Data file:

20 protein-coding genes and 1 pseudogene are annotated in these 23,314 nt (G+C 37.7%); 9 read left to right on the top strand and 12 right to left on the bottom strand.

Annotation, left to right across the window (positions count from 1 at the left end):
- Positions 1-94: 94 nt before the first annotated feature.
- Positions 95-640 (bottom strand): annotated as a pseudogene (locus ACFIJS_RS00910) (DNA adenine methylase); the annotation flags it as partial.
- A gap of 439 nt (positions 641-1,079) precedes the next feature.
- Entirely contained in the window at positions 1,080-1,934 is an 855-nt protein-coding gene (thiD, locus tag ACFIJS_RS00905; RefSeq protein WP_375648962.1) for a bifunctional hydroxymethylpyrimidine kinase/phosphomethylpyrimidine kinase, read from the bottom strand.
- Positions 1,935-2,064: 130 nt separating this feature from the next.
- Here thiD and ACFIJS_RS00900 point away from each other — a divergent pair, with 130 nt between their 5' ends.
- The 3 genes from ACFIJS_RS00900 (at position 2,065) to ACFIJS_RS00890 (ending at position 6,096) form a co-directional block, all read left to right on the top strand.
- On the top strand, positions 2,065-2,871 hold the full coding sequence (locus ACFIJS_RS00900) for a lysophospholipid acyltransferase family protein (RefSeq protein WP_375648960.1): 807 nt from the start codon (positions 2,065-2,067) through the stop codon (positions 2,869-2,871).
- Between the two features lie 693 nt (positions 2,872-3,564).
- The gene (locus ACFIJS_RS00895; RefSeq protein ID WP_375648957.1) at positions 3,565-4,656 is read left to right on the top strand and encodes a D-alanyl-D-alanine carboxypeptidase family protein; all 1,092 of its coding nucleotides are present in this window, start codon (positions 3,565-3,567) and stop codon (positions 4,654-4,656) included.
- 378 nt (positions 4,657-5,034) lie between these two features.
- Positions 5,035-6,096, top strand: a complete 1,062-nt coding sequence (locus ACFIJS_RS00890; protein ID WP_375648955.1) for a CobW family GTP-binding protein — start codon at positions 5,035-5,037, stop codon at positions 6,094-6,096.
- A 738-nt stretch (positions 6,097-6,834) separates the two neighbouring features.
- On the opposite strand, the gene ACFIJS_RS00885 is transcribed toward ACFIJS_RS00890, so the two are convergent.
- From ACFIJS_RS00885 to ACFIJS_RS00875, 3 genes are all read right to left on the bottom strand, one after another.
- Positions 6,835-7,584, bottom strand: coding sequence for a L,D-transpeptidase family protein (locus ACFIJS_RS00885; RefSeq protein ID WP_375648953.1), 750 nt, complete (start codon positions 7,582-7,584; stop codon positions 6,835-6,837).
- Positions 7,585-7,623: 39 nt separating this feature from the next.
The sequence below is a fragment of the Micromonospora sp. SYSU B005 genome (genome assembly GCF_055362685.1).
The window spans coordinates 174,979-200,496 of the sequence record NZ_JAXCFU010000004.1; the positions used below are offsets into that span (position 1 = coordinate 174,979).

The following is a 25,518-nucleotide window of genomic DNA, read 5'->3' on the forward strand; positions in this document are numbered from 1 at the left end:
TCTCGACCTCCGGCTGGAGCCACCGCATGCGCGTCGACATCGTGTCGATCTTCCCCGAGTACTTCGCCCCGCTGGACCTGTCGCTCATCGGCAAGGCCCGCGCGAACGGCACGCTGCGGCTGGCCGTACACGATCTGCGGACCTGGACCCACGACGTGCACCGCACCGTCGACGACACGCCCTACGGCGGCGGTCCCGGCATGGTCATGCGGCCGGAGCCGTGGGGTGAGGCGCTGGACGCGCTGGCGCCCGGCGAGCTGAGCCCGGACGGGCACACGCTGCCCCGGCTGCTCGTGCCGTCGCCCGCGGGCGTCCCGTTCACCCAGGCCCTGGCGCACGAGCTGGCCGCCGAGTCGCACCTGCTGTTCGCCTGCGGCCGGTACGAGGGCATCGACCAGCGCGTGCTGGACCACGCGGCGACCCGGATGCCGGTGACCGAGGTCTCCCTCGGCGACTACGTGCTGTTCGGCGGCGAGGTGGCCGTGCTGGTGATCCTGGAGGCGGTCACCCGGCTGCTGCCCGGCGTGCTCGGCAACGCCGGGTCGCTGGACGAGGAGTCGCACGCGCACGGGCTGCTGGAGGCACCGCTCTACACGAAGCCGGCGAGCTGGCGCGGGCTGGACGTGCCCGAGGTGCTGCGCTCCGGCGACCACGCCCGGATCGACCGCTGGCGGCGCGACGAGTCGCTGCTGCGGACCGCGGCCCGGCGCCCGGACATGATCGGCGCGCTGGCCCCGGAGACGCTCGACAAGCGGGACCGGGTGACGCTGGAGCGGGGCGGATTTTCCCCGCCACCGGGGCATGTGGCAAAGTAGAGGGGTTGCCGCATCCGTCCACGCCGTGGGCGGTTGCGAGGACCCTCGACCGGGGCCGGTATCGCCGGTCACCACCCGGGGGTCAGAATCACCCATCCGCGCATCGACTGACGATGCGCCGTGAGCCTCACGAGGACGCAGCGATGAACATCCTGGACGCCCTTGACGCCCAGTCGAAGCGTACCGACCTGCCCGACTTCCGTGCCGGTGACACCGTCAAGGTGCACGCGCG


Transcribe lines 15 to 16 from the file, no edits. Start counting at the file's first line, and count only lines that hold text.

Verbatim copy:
- A 738-nt stretch (positions 6,097-6,834) separates the two neighbouring features.
- On the opposite strand, the gene ACFIJS_RS00885 is transcribed toward ACFIJS_RS00890, so the two are convergent.